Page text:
4.      Our wedding tradition symbolizes this authority by having the father walk his daughter down the aisle to the minister and say “I do” when the minister asks “Who gives this woman to be married?” The father then lets go of his daughter’s hand and places her hand in the new husband’s hand, relinquishing his authority over her and handing that authority over to her new husband.

5.      On this verse, Calvin wrote, “Let us bear in mind, therefore, that this limitation is the proper rule — that children allow themselves to be governed by their parents, and that they, on the other hand, do not drag their children by force to what is against their inclination, and that they have no other object in view, in the exercise of their authority, than the advantage of their children…”

The 5th & 6th decisive factors in marriage are found in v.39:

E)    Marry “only in the Lord”

1.      The NIV’s “he must belong to the Lord” is not a literal translation, but gives the common consensus of what “only in the Lord” means.

2.      If you are a Christian, you should only marry another Christian. That is a decisive factor in whom to marry.

3.      “in the Lord” can also have a larger meaning of getting married and living a married life while being devoted to Jesus – “in the Lord.”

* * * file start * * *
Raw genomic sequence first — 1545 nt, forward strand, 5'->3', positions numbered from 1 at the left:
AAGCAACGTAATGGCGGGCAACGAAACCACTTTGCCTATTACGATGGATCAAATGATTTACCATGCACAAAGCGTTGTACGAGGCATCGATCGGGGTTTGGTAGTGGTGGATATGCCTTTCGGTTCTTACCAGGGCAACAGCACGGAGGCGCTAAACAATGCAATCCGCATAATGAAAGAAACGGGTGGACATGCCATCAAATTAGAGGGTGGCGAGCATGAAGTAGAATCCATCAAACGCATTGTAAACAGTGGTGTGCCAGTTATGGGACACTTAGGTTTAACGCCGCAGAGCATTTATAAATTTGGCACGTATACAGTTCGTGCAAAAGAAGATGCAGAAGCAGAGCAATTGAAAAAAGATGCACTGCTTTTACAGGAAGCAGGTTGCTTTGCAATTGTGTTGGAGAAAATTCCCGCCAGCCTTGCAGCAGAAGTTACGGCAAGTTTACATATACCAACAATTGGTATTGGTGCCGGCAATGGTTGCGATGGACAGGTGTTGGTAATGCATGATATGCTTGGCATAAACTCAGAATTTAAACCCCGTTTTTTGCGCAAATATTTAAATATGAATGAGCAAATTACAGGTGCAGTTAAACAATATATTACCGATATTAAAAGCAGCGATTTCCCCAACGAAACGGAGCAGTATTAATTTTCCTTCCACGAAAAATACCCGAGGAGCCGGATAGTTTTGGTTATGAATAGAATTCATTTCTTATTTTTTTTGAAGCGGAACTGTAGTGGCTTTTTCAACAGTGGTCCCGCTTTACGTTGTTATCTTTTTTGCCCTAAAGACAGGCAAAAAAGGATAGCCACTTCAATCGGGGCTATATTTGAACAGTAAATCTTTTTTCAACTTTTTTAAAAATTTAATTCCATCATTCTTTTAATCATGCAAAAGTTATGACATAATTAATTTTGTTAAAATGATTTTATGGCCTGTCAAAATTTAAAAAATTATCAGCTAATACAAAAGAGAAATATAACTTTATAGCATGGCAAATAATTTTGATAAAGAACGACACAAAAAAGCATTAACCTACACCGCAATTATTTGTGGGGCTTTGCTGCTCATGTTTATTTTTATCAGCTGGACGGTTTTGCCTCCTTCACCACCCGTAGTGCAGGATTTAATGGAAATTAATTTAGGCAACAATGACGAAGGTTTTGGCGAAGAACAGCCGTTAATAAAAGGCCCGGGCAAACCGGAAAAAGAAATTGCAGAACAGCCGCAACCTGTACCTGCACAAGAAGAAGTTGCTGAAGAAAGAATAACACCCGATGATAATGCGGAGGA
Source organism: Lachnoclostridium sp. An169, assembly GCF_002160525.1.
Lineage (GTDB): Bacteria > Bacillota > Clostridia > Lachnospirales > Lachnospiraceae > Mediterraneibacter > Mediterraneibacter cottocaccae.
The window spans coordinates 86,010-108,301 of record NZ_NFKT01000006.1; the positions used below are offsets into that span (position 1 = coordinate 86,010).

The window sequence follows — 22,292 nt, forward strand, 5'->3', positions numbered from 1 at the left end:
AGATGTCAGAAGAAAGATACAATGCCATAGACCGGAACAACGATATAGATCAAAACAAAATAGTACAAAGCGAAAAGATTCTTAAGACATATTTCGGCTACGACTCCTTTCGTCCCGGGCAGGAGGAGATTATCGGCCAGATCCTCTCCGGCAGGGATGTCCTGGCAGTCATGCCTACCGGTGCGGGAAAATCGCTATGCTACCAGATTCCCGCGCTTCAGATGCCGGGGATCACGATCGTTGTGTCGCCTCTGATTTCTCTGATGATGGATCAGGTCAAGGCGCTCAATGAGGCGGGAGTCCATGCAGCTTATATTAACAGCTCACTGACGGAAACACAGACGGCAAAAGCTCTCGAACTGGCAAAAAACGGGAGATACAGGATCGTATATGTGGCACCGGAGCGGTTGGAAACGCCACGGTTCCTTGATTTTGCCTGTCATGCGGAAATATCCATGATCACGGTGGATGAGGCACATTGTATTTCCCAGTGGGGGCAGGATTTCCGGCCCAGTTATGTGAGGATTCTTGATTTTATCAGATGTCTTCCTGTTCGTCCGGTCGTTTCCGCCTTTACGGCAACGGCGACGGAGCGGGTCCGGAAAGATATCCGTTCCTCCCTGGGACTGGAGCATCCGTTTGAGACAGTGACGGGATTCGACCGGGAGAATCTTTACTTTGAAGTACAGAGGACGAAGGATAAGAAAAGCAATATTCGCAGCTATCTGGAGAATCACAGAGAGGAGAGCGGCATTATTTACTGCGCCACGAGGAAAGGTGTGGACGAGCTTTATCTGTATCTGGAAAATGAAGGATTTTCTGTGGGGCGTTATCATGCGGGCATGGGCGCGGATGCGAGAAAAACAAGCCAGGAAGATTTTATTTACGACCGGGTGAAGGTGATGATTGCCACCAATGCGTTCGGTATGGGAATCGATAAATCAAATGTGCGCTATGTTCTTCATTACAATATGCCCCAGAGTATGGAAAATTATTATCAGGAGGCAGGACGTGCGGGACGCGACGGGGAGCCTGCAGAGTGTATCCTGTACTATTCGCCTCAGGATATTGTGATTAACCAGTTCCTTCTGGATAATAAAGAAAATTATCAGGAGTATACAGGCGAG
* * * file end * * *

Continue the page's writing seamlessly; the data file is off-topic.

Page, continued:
F)     Marriage is binding until death parts

1.      Only marry if you’re willing to stick with it your whole life.

2.      For those already married: daydreaming about who you might marry if your spouse died is as good as thinking of murdering your spouse – don’t even allow yourself to go there.

3.      Interestingly enough, the only place this word “bound” shows up regarding marriage in the O.T. is in the Song of Solomon (7:5) where it is portrayed as an enjoyable thing!

4.      You may be tempted to chafe from time to time at the limitations imposed by your marriage vow, but decide to enjoy your marriage instead.



So the decisive factors Paul brings up here regarding marriage are: Avoiding disorderly conduct, Being of-age, Appropriateness of the marriage, Parental permission, Marrying “in the Lord” and Marrying until death do you part.


Someone once asked, "Is there anything more beautiful than a boy and girl clasping clean hands and pure hearts in the path of marriage?" The answer is ,"Yes, there is a more beautiful thing: it is the spectacle of an old man and an old woman finishing their journey on that path. Their hands are gnarled, but still clasped; their faces are seamed but still radiant; their hearts are tired and bowed down but still strong. They have proved the happiness of marriage and vindicated it from the jeers of cynics.






1Peter 1:13-15 NASB  Therefore, prepare your minds for action, keep sober in spirit, fix your hope completely on the grace to be brought to you at the revelation of Jesus Christ. As obedient children, do not be conformed to the former lusts which were yours in your ignorance, but like the Holy One who called you, be holy yourselves also in all your behavior;


Psalter 131 (Beth-keyboard)